You could almost hear the sigh in his voice. "We are a technology solutions provider," he said, sounding as though he'd made the statement a thousand times before.

The man speaking was Raymond Stern, Intuit Inc.'s senior vice president for corporate development and strategy, and he was answering questions about lingering concerns over Intuit's sometimes-awkward tango with financial institutions. The unspoken addendum to his statement was that Intuit is not a bank, and is not planning to become one.

The Mountain View, Calif.-based company has sometimes had a difficult time convincing banks of that. About five years ago, Intuit made some forays into traditional banking services, such as payment processing, that made some bankers feel threatened. It was shortly after Bill Gates had made his famous "dinosaur" remark, and both Microsoft Corp. and, to a lesser extent, Intuit, were looking like predators.

Today, Microsoft may have its own antitrust problems, but they are less likely to worry financial services executives. Similarly, while mistrust lingers between bankers and Intuit, the latter has made strides in persuading banks that it wants to complement, not compete with, their services.

Banks could never regard Intuit simply as a competitor. Ever since the Internet began to drive consumers online for financial services, Intuit has had a nuanced and symbiotic relationship with banks. Intuit wants partnerships with institutions so consumers can download account information directly into Quicken, Quickbooks, or TurboTax applications. And banks, trying to cement loyalty and increase traffic to their own sites, want to please - and have access to - Intuit's base of loyal users, many of whom became devoted to Quicken long before the Internet made its mark.

"We're reaching out," Mr. Stern said. "We actively search out banks to partner with. That's very different from us offering a direct deposit account to the customer." He emphasized over and over again that Intuit is "a very viable and value-added partner" for financial institutions, and can help them strengthen their relationships with their customers. Currently, more than 1,500 financial institutions connect with, offering downloads of customer data.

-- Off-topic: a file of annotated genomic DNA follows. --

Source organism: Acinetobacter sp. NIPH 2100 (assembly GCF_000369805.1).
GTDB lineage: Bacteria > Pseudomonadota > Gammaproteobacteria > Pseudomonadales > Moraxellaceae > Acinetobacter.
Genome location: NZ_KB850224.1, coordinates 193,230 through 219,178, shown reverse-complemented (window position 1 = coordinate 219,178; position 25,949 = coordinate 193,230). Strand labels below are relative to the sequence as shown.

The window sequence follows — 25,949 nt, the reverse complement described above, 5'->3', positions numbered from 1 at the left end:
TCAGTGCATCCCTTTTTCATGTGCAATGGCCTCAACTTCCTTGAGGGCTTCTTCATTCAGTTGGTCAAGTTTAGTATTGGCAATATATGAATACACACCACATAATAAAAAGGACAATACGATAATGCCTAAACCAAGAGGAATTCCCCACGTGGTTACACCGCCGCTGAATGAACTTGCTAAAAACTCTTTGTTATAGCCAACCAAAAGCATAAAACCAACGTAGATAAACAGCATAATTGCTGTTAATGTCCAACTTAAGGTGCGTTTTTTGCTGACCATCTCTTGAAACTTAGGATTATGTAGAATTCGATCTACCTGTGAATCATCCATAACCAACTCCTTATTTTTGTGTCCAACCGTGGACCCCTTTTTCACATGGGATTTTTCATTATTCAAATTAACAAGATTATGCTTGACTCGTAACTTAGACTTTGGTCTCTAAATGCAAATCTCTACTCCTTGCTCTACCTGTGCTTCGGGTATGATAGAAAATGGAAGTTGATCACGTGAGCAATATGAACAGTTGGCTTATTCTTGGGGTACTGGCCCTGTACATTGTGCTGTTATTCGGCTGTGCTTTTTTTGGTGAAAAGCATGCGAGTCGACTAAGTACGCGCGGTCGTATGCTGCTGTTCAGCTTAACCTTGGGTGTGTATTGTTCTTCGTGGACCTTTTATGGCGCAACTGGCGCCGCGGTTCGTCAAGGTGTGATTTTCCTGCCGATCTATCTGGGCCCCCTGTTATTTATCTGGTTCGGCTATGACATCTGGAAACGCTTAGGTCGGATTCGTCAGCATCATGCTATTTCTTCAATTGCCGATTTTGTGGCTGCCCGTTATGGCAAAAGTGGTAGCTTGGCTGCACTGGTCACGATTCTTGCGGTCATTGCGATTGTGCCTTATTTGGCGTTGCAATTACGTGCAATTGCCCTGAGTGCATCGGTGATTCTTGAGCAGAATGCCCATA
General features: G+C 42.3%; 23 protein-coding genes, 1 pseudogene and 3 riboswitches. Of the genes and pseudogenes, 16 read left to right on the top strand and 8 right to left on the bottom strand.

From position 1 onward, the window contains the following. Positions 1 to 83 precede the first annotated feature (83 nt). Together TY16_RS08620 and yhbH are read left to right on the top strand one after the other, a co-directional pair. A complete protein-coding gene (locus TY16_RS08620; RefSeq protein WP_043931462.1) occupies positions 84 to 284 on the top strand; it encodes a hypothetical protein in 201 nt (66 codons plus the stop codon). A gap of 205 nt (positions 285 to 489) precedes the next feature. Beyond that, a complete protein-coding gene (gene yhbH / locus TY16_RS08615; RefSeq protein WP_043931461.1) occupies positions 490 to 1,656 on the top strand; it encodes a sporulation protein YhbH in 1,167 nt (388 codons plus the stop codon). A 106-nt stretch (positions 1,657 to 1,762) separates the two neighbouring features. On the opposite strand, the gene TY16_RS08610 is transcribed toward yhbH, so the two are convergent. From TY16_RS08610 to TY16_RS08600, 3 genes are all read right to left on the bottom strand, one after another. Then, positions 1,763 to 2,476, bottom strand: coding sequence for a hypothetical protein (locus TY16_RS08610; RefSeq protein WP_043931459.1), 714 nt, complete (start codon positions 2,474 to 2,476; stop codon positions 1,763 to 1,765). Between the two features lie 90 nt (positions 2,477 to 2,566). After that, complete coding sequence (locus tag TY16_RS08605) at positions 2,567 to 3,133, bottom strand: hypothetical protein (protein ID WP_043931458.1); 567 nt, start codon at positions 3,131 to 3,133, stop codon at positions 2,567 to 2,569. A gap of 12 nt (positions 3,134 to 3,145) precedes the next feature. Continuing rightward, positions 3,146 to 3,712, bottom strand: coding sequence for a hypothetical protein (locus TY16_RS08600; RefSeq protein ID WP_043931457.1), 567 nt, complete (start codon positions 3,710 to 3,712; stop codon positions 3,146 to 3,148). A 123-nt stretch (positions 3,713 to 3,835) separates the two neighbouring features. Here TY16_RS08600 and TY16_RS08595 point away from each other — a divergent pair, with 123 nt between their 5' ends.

That number may partly reflect a lack of balance in the equation. Banks don't want to alienate customers who demand data downloads for Intuit products, and Intuit's 22 million financially-savvy customers are a tantalizing pool for banks to reach.

That Intuit acts as an intermediary between institutions and consumers still rankles at some banks.

"Banks would rather not have any intermediary, and do it all on their own," said James Van Dyke, a senior analyst at Jupiter Media Metrix. "The question is, can they?"

The main issue for institutions is whether partnering with Intuit "adds more value or detracts value," he said. For banks slow to enter the Web arena, serving Net adept customers through Intuit may be the best option, he said.

Meanwhile, he said, Intuit is trying to figure out how it can get the most revenue from banks without jeopardizing relationships. From Mr. Van Dyke's perspective, Intuit "is doing the best they can not to seem like a bank" - for example, by moving out of the electronic bill payment space.

Mr. Stern acknowledged that Intuit's venture into electronic bill payment, specifically with its 1994 purchase of National Payment Clearinghouse Inc. "scared some people." But the company sold the division to Checkfree Corp. in 1996. This May, Intuit sold the last shred of its electronic billing business of this year to Princeton eCom.

He also downplayed Intuit's inroad into the mortgage business through its QuickenLoans product. That fast-growing service was born of a realization that "we needed to control the [origination] process from end to end," rather than handing off mortgage customers to other providers, he said. He stressed, though, that "we're not in the servicing business, and that's the attractive part to many financial institutions."

Mr. Van Dyke noted that he has heard less concern from banks lately than he did a few years ago. "With the growth of the Web, the fear has started to go away," he said. He suggested that, as banks' online services become more sophisticated, Intuit's dominance in personal financial management products may actually be challenged.

Mr. Stern said Intuit devotes "a lot of staff" to relationships with banks, and works hard to help banks "understand why using our tools and technology can help them."

Note: The "Managing Privacy" column, which usually runs on Tuesdays, will appear tomorrow.

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